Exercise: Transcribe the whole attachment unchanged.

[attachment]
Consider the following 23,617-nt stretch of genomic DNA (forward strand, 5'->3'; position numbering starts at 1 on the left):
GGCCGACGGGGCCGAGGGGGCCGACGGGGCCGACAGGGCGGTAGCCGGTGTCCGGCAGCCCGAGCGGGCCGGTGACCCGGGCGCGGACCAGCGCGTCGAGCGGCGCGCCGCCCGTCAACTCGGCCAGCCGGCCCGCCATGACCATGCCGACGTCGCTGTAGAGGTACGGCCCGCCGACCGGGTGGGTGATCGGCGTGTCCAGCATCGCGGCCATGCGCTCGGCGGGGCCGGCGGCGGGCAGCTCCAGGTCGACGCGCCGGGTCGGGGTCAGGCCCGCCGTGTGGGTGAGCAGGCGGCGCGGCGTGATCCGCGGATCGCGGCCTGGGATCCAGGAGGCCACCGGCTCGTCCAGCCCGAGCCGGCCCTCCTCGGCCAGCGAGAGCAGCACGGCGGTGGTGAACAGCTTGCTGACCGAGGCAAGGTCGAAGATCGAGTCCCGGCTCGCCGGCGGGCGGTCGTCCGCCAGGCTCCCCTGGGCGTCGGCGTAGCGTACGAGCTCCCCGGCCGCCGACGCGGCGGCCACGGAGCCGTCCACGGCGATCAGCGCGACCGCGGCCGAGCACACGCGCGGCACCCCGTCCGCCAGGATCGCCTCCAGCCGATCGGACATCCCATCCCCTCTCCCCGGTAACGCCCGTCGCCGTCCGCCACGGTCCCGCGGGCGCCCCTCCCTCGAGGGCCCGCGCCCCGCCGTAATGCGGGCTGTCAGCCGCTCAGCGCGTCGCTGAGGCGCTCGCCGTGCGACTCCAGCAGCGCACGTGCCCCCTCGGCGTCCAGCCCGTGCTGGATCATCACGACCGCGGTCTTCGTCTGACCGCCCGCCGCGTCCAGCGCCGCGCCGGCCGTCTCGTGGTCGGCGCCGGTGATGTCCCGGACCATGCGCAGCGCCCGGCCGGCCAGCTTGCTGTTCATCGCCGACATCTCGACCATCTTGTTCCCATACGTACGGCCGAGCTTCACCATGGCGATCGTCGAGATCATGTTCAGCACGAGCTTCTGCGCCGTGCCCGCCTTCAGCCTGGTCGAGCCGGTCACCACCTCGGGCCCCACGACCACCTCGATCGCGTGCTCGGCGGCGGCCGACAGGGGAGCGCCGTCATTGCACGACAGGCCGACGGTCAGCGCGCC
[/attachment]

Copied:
Consider the following 23,617-nt stretch of genomic DNA (forward strand, 5'->3'; position numbering starts at 1 on the left):
GGCCGACGGGGCCGAGGGGGCCGACGGGGCCGACAGGGCGGTAGCCGGTGTCCGGCAGCCCGAGCGGGCCGGTGACCCGGGCGCGGACCAGCGCGTCGAGCGGCGCGCCGCCCGTCAACTCGGCCAGCCGGCCCGCCATGACCATGCCGACGTCGCTGTAGAGGTACGGCCCGCCGACCGGGTGGGTGATCGGCGTGTCCAGCATCGCGGCCATGCGCTCGGCGGGGCCGGCGGCGGGCAGCTCCAGGTCGACGCGCCGGGTCGGGGTCAGGCCCGCCGTGTGGGTGAGCAGGCGGCGCGGCGTGATCCGCGGATCGCGGCCTGGGATCCAGGAGGCCACCGGCTCGTCCAGCCCGAGCCGGCCCTCCTCGGCCAGCGAGAGCAGCACGGCGGTGGTGAACAGCTTGCTGACCGAGGCAAGGTCGAAGATCGAGTCCCGGCTCGCCGGCGGGCGGTCGTCCGCCAGGCTCCCCTGGGCGTCGGCGTAGCGTACGAGCTCCCCGGCCGCCGACGCGGCGGCCACGGAGCCGTCCACGGCGATCAGCGCGACCGCGGCCGAGCACACGCGCGGCACCCCGTCCGCCAGGATCGCCTCCAGCCGATCGGACATCCCATCCCCTCTCCCCGGTAACGCCCGTCGCCGTCCGCCACGGTCCCGCGGGCGCCCCTCCCTCGAGGGCCCGCGCCCCGCCGTAATGCGGGCTGTCAGCCGCTCAGCGCGTCGCTGAGGCGCTCGCCGTGCGACTCCAGCAGCGCACGTGCCCCCTCGGCGTCCAGCCCGTGCTGGATCATCACGACCGCGGTCTTCGTCTGACCGCCCGCCGCGTCCAGCGCCGCGCCGGCCGTCTCGTGGTCGGCGCCGGTGATGTCCCGGACCATGCGCAGCGCCCGGCCGGCCAGCTTGCTGTTCATCGCCGACATCTCGACCATCTTGTTCCCATACGTACGGCCGAGCTTCACCATGGCGATCGTCGAGATCATGTTCAGCACGAGCTTCTGCGCCGTGCCCGCCTTCAGCCTGGTCGAGCCGGTCACCACCTCGGGCCCCACGACCACCTCGATCGCGTGCTCGGCGGCGGCCGACAGGGGAGCGCCGTCATTGCACGACAGGCCGACGGTCAGCGCGCC